Are Dems so worried by Trump they're willing to let Bloomberg buy the election?

Posted Saturday, 15 February 2020 ‐ CNN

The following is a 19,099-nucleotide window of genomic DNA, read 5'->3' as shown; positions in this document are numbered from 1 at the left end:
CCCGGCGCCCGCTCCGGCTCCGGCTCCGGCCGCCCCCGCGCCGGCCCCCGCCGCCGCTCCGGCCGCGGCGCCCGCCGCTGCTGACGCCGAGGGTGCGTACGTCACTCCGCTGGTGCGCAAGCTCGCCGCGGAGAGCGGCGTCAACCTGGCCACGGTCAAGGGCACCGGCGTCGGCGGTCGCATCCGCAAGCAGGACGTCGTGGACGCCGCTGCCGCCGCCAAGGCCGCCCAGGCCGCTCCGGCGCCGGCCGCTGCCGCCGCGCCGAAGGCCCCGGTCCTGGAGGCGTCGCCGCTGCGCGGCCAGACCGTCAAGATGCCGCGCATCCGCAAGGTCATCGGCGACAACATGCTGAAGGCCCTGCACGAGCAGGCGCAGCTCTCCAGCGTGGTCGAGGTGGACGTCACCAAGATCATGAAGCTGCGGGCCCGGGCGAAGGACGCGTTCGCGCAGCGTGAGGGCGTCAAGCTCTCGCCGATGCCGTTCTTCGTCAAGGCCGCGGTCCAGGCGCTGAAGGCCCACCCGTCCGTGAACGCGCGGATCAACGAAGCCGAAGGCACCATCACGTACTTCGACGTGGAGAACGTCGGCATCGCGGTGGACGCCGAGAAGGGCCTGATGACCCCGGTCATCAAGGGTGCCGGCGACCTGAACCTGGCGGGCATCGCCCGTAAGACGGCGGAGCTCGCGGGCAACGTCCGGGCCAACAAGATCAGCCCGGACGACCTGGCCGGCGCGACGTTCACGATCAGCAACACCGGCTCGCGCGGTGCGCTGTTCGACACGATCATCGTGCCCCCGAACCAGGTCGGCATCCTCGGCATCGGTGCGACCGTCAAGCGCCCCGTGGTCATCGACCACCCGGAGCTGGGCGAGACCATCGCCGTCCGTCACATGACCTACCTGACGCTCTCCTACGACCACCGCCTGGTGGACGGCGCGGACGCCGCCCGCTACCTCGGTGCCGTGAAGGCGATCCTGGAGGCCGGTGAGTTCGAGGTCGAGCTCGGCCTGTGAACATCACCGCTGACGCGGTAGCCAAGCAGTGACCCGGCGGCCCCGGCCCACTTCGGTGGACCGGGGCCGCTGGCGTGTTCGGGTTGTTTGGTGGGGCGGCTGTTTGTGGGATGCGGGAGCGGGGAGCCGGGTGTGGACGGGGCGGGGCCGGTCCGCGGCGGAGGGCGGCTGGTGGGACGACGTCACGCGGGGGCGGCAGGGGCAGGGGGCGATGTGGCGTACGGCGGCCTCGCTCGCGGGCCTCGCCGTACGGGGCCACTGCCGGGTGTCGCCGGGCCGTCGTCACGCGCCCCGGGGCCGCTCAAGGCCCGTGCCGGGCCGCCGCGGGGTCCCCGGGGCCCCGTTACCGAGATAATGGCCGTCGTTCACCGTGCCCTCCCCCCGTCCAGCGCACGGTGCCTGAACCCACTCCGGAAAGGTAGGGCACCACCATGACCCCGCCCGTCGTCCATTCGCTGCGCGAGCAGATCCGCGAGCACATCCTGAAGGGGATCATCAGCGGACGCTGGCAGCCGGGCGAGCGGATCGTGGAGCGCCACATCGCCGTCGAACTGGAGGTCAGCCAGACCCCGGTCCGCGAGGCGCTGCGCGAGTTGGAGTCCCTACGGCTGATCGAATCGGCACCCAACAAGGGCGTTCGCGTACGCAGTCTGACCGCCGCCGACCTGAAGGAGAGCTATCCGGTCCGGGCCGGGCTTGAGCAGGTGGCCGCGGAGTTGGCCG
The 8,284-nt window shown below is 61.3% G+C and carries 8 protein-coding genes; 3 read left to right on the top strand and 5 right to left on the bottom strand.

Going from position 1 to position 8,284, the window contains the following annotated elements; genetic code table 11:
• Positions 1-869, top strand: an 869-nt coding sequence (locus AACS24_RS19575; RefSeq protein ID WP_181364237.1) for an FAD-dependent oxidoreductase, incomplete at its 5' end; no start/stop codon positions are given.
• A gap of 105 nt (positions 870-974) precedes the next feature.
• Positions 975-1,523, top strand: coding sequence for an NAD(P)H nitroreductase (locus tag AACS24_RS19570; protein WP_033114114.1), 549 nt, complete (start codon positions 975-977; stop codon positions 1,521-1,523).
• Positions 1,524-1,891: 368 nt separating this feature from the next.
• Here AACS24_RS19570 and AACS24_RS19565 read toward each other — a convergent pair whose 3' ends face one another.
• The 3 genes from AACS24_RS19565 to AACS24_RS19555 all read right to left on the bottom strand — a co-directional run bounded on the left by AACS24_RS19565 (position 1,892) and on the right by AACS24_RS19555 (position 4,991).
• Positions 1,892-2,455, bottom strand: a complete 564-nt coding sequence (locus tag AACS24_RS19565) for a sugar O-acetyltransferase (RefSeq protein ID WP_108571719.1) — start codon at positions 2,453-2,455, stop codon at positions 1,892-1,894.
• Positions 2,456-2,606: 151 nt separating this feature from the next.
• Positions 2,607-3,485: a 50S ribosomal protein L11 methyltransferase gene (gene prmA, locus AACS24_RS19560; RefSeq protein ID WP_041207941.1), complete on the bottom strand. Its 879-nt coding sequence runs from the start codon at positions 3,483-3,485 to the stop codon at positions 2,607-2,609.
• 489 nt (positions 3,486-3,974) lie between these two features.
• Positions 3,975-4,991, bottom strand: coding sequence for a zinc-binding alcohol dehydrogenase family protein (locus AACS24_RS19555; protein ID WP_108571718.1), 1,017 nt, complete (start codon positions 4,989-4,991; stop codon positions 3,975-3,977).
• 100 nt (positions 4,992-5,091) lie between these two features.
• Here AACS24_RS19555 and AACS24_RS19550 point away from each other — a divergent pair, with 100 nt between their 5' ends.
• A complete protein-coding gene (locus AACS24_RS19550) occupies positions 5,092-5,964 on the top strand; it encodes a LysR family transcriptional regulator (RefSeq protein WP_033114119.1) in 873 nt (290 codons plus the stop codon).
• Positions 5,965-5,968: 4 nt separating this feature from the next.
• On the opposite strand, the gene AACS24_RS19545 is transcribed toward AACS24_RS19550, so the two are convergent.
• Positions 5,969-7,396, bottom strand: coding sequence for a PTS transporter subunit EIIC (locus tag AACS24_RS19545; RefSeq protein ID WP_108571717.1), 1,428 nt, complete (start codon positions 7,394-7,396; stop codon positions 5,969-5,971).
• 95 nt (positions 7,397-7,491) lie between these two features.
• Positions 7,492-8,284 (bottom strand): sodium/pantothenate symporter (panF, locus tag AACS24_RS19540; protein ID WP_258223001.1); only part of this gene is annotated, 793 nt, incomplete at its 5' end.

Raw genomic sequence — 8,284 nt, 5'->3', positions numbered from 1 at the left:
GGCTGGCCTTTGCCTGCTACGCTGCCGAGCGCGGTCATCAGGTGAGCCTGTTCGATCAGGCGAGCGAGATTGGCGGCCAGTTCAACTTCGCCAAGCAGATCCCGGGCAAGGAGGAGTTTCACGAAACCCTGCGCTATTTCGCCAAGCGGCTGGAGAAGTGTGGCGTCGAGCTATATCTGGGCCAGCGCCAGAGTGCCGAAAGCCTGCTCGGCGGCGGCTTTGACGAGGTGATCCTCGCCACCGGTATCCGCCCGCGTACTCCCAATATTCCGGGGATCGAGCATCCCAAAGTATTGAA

Joe Lockhart was White House press secretary from 1998-2000 in President Bill Clinton's administration. He co-hosts the podcast "Words Matter." The opinions expressed in this commentary are his own. View more opinion at CNN. (CNN)Michael Bloomberg has wanted to be President of the United States for a long time. He toyed with the idea both in 2008 and 2016. But as a shrewd data-driven political leader, Bloomberg must have had a difficult time seeing a path to winning the Democratic nomination. That is, until now. With the lackluster performance of the original frontrunner, former Vice President Joe Biden, and the Democratic establishment's unease with Sen. Bernie Sanders, Bloomberg jumped into the lane opening up in the 2020 race, focusing on the Super Tuesday primaries in March. But I suspect the most compelling reason Bloomberg made his decision to jump in was not the rest of the Democratic field, but one person who defines American politics today -- President Donald J. Trump. And, more to the point, Democrats' obsession with defeating him in the fall.Bloomberg is an unlikely Democratic nominee. A onetime Republican, the billionaire former mayor of New York hardly appeals to the classic Democratic coalition. His support of the New York Police Department's "stop and frisk" policy disproportionally impacted minority communities and earned him the antipathy of black leaders both in New York and around the country. His public and private comments on race and policing have made him unelectable among many Democratic voters. His wealth and Wall Street background also alienates many of the core supporters of Bernie Sanders and Elizabeth Warren. His comments on income inequality, which were attacked this week by Warren, run counter to several key Democratic messages. And his massive wealth and willingness to spend unlimited amounts run against the party's instinct to limit the amount of money in politics. While a contemporary of Joe Biden, he's not spent the last 40 years building relationships and support among rank and file Democrats, including union leaders, DC insiders and the foreign policy establishment. Finally, he's not a great speaker and qualifies as a charter member of the charisma-challenged caucus.So, why are Democrats considering overlooking Bloomberg's baggage now to the point that he's currently running as high as third, according to a Quinnipiac poll? Because in my view, rank and file Democrats are so invested in the imperative to defeat Donald Trump they may well be willing to ignore the issues that likely kept Bloomberg out of the race at the outset. Earlier this week, a resurfaced recording from 2015 revealed Bloomberg defending stop-and-frisk, as well as racist policing in New York City.Now, it's not all baggage with Bloomberg. He's spent massive amounts of his personal wealth funding gun safety campaigns around the country. With that, he's built a network of political supporters who've benefited from his financial support. His leadership and financing of climate change initiatives has also provided him with a base of liberal and young leaders around the country.But as in many puzzles, the answer is following the money. And that's what Bloomberg has, and lots of it. And unlike some other billionaires, he's willing to spend it, as much as it takes, to win both the nomination and the presidency. He's already spent more than $300 million on advertising alone and has built a nationwide campaign staff of almost 2,500 people.He's also proved he can get under President Trump's skin with comments like his response when asked what a race between two billionaires would be like. Bloomberg deadpanned: "Who's the other billionaire?" That, and ads that scorch the President's character and record, have served as a salve for Democrats near hysteria that Trump may be reelected for a second term. Many donors are privately excited by Bloomberg for selfish reasons -- they won't have to pony up big sums in both the primaries and general election to help him get elected. He will self-fund the campaign completely. Other Democrats were pleased he made the commitment to spend into the billions through the fall even if he's not nominated. And party professionals are tickled that Bloomberg is spending massive sums attacking Trump in battleground states right now when Democratic candidates can't afford it. Finally, the massive alarm sounded by political professionals about the online dominance of the Trump campaign has literally been wiped out overnight by Bloomberg's spending on social media platforms. There are still obstacles ahead. Bloomberg has not participated in a single debate and has until this week largely avoided the scrutiny of the media and the other candidates. He's needed to prove he's more than an advertisement candidate, and can both deliver a punch on the stump and take one himself. Advertising professionals can make anyone seem exciting and compelling; the normally staid Bloomberg will have to prove he's got some persuasive powers beyond the largesse of his checkbook.The single-minded mission among Democrats partially explains why Joe Biden stayed on top of the Democratic field for so long. Now that he's faltered in two straight contests, Democrats increasingly are looking to Bloomberg as the solution to the problem they care about above all else—defeating Donald Trump. And they might be willing to give the previously thought "unelectable" Mike Bloomberg a long look for the Democratic nomination for President.What was very unlikely in 2008 and 2016, is now looking like a real possibility. And Bloomberg is willing to see just how far a political candidate can get on a couple of billion dollars. And Democratic voters look willing to consider an unlikely candidate because he can do the thing that matters most to them. Win.